- The Washington Times - Friday, July 31, 2015

GM’s OnStar system is supposed to make being behind the wheel easier, but a hacker has found a flaw that could cause chaos for millions of drivers.

Security researcher Samy Kamkar said he’s been able to remotely start car engines and operate other vehicle features from afar, releasing a proof-of-concept video of his research Thursday showing how a homemade computer device composed of a Wi-Fi hotspot and about $100 in parts can give hackers control over cars equipped with OnStar.

The exploit requires his “OwnStar” device to be physically installed on the targeted vehicle. Once up and running, however, it allows a hacker anywhere in the world to unlock doors, honk the horn or locate the car at its precise location.

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In his YouTube video, Mr. Kamkar said OwnStar attempts to trick the car’s onboard system into connecting to a malicious Wi-Fi network. If the connection is successfully established, the car will then send sensitive user data over that network with the intent of supplying OnStar with second-by-second navigational details, the likes of which in actuality ends up in the hands of the hacker.

“After a user opens the RemoteLink mobile app on their phone near my OwnStar device, OwnStar intercepts the communications and sends specially crafted packets to the mobile device to acquire additional credentials then notifies me, the attacker, about the vehicle that I indefinitely have access to, including its location, make, and model,” he explained in the clip.

By disguising the name of the malicious network running inside the OwnStar box to something innocent-looking like “attwifi,” the free Wi-Fi account often available at Starbucks, a hacker has better odds of tricking a phone with RemoteLink into automatically connecting. According to OnStar’s website, the smartphone app has been installed more than 3 million times.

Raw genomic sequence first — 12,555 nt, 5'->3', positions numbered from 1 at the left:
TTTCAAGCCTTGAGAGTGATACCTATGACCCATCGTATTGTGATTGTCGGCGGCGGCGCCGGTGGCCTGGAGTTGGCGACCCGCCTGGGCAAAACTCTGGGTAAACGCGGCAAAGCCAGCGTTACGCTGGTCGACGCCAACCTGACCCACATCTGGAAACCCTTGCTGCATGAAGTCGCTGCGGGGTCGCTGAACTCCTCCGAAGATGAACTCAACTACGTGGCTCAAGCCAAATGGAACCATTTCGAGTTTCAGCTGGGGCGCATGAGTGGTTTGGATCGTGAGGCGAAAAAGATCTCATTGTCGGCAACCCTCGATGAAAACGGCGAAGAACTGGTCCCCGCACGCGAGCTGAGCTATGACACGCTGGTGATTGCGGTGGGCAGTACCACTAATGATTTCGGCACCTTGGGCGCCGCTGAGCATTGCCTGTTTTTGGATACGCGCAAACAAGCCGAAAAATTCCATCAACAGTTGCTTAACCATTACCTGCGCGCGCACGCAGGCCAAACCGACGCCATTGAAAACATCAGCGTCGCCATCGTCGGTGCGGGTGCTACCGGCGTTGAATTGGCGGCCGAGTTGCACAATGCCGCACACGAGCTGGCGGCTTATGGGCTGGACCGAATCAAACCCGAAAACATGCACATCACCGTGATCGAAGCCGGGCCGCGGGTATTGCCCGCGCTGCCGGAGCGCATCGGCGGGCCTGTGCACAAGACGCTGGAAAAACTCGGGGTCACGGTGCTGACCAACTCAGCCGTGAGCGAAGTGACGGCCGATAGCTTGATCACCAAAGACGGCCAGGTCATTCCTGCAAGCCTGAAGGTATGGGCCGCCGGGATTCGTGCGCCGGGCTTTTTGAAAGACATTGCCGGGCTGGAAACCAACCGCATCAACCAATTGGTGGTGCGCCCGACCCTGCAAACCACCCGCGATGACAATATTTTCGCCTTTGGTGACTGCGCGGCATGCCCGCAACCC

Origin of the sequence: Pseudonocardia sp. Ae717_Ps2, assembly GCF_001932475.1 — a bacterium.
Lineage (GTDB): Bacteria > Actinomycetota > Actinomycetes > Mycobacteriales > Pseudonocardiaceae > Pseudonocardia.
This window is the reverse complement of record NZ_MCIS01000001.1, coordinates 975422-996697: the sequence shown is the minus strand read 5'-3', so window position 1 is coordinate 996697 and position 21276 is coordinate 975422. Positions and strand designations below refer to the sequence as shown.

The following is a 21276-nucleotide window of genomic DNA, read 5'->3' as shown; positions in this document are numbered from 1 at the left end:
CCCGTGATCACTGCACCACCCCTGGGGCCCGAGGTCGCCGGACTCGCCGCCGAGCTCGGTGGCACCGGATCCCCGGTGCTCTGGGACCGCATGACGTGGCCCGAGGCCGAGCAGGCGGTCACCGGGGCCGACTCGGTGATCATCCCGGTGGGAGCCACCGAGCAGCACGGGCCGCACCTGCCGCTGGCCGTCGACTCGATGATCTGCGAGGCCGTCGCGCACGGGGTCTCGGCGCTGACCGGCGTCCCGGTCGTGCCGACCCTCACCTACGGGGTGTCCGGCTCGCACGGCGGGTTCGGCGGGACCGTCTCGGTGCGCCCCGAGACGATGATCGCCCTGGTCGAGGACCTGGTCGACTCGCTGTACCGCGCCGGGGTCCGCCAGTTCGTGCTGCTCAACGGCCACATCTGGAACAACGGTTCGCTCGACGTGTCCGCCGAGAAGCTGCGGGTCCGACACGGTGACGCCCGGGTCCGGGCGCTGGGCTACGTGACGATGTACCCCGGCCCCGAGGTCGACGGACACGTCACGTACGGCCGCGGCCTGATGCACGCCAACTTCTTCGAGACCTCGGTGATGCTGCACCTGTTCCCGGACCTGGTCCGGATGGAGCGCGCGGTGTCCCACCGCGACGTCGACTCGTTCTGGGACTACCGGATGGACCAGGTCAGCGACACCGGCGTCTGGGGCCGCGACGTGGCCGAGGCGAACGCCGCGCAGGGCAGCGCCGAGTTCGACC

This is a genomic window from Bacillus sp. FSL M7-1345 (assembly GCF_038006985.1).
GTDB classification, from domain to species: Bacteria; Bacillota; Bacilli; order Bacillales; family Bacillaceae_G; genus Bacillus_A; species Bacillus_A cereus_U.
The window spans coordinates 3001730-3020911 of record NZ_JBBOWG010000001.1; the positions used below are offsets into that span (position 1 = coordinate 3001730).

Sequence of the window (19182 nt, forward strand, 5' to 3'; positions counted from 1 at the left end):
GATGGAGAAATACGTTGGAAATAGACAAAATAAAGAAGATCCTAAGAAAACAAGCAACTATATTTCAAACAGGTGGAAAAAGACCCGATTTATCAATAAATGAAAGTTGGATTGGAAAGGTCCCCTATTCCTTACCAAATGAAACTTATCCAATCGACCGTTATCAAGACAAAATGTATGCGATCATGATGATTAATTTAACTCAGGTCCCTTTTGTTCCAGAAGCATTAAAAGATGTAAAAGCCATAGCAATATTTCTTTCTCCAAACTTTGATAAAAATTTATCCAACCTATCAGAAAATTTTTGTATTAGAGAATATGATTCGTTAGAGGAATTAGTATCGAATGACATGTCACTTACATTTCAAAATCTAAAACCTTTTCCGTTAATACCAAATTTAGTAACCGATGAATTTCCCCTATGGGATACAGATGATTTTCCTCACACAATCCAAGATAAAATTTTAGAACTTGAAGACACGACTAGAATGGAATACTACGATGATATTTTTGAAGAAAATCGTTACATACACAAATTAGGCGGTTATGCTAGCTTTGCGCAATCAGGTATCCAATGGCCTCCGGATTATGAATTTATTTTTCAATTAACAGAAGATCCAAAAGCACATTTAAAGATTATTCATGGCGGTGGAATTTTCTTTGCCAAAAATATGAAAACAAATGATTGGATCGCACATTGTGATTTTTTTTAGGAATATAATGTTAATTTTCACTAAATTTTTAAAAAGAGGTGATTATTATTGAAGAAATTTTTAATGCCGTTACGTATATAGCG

Mr. Kamkar plans to release further information about the hack during DefCon, an annual security conference slated to begin next week in Las Vegas.

GM spokesman Terrence Rhadigan confirmed the vulnerability to Reuters and said a fix would soon be released. On Thursday afternoon, however, Mr. Kamkar wrote on Twitter that the issue had yet to be resolved.

“We believe the chances of replicating this demonstration in the real world are unlikely. In addition, the action involves one user at a time, and would impact only that specific user’s account,” the spokesperson said.

Mr. Kamkar’s exploit is the second in as many weeks with regards to commandeering Internet-connected automobiles. Last week, researchers Charlie Miller and Chris Valasek disclosed details concerning a flaw with the onboard entertainment system in new Jeep Cherokees, the likes of which they had been able to exploit to assume control over a compromised car’s steering, brakes and acceleration.

Fiat Chrysler called the researcher’s‘ work “criminal” and had to recall roughly 1.4 million vehicles. They too will release further details at DefCon next week.

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